You didn’t see ‘happy dance’ then and likely won’t now


Breaking General Motors’ 90-year streak as the top-selling automaker in the U.S. made Toyota Motor Corp.’s president bust a move.

“I actually did a little happy dance in my office,” Akio Toyoda told a gathering of the automaker’s dealers, according to a video Toyota showed during a press briefing. “Thankfully, nobody saw it!”

Toyoda briefly reenacted his dance for the dealers.

Toyota’s U.S. sales rose 10 percent in 2021 to 2.3 million, while GM — hit hard by supply chain shortages — saw its sales fall 13 percent to 2.2 million.

Publicly, though, Toyota executives were more reserved. Jack Hollis, then Toyota North America’s senior vice president of automotive operations, downplayed the victory’s significance at the time. “That is not our goal, nor do we see it as sustainable,” Hollis said.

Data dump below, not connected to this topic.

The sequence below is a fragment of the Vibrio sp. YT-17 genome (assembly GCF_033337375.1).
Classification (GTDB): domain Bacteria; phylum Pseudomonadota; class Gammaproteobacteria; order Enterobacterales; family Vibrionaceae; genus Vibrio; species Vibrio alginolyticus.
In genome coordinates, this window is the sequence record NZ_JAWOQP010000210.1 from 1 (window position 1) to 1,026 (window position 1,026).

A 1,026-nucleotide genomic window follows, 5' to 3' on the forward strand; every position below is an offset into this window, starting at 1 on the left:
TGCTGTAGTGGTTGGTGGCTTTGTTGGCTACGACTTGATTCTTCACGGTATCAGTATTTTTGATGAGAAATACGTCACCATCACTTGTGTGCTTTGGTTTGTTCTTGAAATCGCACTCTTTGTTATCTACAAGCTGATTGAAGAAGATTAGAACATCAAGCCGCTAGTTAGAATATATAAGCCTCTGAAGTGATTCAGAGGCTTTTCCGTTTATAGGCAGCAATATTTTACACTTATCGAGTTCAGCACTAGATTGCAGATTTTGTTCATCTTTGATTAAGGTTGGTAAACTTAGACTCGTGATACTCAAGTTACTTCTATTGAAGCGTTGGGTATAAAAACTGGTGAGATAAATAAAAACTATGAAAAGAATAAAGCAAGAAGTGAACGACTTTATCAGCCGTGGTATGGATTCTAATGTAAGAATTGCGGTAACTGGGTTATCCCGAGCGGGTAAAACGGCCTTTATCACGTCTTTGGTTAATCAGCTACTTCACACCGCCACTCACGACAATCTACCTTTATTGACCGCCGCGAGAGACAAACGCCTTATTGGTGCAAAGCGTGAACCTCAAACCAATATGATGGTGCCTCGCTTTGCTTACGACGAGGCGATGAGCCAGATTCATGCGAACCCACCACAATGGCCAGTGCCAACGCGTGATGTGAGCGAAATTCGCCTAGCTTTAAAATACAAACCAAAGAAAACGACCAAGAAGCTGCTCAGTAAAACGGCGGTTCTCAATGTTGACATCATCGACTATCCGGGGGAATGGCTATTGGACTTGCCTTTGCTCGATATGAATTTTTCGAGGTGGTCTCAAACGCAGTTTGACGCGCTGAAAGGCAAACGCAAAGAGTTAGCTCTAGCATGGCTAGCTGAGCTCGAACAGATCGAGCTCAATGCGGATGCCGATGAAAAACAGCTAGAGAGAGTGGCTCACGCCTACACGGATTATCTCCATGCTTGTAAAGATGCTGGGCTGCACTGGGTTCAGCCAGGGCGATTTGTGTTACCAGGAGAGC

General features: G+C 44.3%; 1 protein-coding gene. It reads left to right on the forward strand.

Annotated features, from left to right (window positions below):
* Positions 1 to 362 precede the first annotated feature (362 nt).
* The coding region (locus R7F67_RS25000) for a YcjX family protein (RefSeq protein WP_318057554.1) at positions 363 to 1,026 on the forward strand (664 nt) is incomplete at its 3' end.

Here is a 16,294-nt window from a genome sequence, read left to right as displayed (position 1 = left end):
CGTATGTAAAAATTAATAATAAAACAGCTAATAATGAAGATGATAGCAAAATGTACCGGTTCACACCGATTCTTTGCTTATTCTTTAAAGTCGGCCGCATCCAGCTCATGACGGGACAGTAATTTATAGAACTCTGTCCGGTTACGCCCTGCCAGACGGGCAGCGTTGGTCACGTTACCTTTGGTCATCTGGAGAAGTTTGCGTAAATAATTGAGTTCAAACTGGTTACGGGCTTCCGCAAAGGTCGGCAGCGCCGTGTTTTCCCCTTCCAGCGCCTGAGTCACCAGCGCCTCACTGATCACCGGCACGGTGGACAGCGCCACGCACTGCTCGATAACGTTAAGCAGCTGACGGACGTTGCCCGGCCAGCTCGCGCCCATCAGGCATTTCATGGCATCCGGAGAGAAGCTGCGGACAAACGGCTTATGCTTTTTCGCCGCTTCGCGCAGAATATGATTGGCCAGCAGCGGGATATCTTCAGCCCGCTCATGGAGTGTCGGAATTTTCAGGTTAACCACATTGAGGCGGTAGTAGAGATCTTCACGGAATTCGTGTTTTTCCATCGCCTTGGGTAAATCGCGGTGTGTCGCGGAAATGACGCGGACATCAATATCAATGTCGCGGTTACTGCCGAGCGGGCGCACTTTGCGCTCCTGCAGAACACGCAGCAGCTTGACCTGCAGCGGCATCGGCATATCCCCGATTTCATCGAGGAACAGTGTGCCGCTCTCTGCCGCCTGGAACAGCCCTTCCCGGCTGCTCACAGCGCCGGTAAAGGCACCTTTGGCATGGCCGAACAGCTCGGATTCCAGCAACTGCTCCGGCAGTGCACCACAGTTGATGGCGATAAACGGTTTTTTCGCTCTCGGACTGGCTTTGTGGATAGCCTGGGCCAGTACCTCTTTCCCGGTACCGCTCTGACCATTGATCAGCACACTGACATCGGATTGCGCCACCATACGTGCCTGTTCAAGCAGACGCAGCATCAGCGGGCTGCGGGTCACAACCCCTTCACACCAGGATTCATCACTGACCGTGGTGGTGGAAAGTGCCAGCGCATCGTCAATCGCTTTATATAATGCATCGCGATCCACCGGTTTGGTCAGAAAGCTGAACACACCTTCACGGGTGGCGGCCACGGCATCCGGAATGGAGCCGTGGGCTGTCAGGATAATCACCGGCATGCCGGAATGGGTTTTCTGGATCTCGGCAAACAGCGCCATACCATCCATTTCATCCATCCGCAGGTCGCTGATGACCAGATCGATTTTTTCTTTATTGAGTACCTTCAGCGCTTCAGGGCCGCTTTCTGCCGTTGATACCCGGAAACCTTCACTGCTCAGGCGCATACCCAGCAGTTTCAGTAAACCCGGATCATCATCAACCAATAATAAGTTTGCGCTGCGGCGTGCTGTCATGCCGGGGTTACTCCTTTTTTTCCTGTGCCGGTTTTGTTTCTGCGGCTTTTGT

It’s a different story for the two rival automakers this year. Toyota appears to be headed for its worst sales performance in the U.S. since the last time its supply chain was rocked by major disruptions, in 2011. Its volume fell 15 percent in the first nine months of this year.

GM sales were down, but by a smaller percentage, putting it on pace to finish 2022 as No. 1 again.


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